Comment: Many of the key recommendations are based on landmark research undertaken at the MRINZ which has led to improvements in the management of asthma worldwide.
Delirium is a problem with brain function that develops when patients are acutely unwell. It is characterised by vivid hallucinations, delusions, and an inability to focus. Patients requiring life support in intensive care units are particularly likely to become delirious and often become agitated and aggressive. When delirium occurs it is often terrifying for patients and their families. Until now, there was no specific treatment, and doctors often resorted to masking the symptoms with heavy doses of sedatives. Ground-breaking research involving MRINZ Intensive Care researchers has demonstrated the first effective treatment for agitated ICU patients with delirium. The research found that for patients on life support with agitated delirium, a medicine called dexmedetomidine allowed them to come off life support sooner, hastened resolution of delirium, and was safe and well-tolerated. Dexmedetomidine reduces the amount of time that patients spend on life support by around a day. Each day that a patient spends in ICU on life support costs around $4,000. In comparison, a day of dexmedetomidine treatment costs only around $140.
Comment: Dexmedetomidine is the first effective treatment for delirium in ICU patients. This treatment has been incorporated into standard clinical practice and patients in New Zealand and around the world are benefiting from this important therapeutic advance.
Community-acquired pneumonia that is of sufficient severity to require admission to an ICU is associated with substantial mortality. For many of the treatments provided to patients with community-acquired pneumonia, different options are available currently and it is not clear which treatment is best. For example, several antibiotics exist that are active against the bacteria that cause pneumonia but it is not known if one antibiotic strategy is best or whether all suitable antibiotic strategies have similar levels of effectiveness. Using current conventional clinical trials methods to assess the efficacy of treatments for pneumonia, in a series of separate and sequential trials would take an inordinate length of time to study and it would not be possible to evaluate interactions between treatment options. Instead, MRINZ investigators, under the leadership of Dr Colin McArthur, are participating in the global clinical trial that is designed to optimise treatments for patients with severe community-acquired pneumonia. The trial is called REMAP-CAP which stands for Randomised Embedded Multifactorial Adaptive Platform – Community-Acquired Pneumonia. The trial is very exciting because the particular design of the trial means that information obtained from previous trials participants is used to increase the chances that current patients will receive the best treatments. Recruitment of patients into REMAP-CAP will begin in 2017.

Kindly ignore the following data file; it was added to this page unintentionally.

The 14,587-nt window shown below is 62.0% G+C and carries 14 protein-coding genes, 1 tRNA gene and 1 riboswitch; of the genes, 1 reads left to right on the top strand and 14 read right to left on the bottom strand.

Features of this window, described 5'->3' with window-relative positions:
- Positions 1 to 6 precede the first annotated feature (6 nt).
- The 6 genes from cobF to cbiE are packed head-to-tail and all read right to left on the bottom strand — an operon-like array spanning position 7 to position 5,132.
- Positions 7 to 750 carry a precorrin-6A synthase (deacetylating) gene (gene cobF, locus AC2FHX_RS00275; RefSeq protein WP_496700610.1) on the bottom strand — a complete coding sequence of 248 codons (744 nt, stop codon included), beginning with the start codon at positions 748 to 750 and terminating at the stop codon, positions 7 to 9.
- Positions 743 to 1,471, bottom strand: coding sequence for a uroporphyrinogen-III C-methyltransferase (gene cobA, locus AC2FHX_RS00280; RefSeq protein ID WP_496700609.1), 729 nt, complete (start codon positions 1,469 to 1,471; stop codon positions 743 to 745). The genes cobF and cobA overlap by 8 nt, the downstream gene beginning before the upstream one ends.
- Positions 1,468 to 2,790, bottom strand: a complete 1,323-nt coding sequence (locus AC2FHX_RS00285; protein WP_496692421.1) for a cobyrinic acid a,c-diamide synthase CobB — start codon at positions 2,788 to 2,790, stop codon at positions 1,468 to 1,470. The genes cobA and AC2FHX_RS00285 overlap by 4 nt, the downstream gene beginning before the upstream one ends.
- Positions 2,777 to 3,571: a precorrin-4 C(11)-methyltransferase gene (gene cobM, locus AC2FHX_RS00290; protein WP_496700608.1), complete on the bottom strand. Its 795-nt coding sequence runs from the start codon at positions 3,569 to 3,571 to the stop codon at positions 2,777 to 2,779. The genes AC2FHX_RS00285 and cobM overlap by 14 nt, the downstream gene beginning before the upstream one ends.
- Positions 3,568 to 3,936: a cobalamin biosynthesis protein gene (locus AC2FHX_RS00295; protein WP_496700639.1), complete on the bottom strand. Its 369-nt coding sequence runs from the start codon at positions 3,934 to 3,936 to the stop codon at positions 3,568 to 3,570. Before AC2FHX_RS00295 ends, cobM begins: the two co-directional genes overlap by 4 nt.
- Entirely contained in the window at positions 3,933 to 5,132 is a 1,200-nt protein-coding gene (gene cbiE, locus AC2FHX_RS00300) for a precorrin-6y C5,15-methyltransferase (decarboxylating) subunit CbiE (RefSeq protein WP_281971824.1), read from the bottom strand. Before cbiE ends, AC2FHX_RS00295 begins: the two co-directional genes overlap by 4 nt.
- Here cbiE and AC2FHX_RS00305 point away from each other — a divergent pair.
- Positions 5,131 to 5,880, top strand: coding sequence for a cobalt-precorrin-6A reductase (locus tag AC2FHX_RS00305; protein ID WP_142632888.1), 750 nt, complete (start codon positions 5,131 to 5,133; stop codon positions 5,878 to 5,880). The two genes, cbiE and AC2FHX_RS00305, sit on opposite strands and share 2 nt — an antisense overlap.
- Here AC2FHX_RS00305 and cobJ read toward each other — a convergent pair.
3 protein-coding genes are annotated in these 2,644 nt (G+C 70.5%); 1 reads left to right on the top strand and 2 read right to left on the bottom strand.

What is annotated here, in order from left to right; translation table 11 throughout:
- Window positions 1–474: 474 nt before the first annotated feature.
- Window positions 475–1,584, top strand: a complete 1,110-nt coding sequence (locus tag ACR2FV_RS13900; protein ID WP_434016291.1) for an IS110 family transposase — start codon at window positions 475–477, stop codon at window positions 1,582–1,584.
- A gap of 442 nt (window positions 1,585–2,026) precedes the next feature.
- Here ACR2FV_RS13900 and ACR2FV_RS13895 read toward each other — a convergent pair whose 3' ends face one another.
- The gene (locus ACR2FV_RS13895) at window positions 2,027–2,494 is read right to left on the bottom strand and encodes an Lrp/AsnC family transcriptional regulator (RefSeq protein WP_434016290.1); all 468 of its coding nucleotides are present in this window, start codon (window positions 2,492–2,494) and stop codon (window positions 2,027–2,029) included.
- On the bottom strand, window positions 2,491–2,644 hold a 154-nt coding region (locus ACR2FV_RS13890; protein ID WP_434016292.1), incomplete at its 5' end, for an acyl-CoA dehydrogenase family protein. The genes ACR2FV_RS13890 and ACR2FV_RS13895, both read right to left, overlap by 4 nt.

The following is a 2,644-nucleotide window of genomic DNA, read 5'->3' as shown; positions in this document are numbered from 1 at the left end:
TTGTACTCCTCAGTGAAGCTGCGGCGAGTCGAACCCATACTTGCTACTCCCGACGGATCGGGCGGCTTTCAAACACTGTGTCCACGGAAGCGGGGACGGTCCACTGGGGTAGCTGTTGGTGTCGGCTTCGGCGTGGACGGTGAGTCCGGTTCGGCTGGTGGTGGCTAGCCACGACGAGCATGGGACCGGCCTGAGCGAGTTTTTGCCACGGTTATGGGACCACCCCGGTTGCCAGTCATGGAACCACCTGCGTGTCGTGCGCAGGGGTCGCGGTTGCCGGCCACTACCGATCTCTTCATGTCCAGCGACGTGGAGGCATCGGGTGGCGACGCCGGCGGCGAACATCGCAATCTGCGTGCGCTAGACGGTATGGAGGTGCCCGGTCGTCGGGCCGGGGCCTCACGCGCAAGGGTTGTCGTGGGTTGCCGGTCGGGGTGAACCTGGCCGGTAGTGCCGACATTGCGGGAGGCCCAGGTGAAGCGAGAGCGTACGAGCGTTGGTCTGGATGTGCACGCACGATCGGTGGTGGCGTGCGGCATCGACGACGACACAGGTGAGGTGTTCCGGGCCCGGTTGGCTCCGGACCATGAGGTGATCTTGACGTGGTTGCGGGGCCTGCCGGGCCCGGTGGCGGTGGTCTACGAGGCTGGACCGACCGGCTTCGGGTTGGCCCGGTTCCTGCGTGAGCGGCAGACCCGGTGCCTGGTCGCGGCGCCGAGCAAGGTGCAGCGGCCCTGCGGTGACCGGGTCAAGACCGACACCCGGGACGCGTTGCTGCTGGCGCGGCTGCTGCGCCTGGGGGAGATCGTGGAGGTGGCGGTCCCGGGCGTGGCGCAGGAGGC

Comment: The pneumonia platform trial is an exciting trial that is designed to improve outcomes for patients with community-acquired pneumonia around the world.
Fever is a common clinical problem in the critically ill and clinicians currently make decisions about how to manage fever on the basis of a very limited evidence base. Establishing the appropriate management strategy for dealing with fever in critically ill patients will directly inform clinical decision-making to strengthen healthcare practice. Dr Paul Young has been awarded a Clinical Practitioner Research Fellowship from the Health Research Council of New Zealand to support and expand his programme of research investigating the management of fever in ICU patients. Specifically, the programme will evaluate fever management strategies in: (i) adults with fever who are expected to require prolonged life support; (ii) adults with traumatic brain injury who require management in an ICU; and (iii) adults admitted to ICU following an out-of-hospital cardiac arrest.
Comment: The MRINZ ICU fever research programme is an expanding one. This programme has developed from our previous research, published in the New England Journal of Medicine in 2015, that established that it was safe to use paracetamol to treat fever in ICU patients with infections.
Acutely ill patients are commonly treated with intravenous fluids. A randomised controlled trial of commonly used intravenous fluids in ICU which was led by the MRINZ and conducted in four ICU’s in New Zealand was published in the prestigious Journal of the American Medical Association in 2015. The study, funded by the Health Research Council of New Zealand, was undertaken because doctors were troubled by the emerging evidence suggesting that using saline might increase the risk of kidney failure in critically ill patients, yet struck by the lack of data from clinical trials of the safety of newer intravenous fluids such as PlasmaLyte. The trial showed that outcomes for patients who received saline and PlasmaLyte were similar. These findings provide reassurance about the safety of intravenous saline, which is administered to around one million patients in the world every day.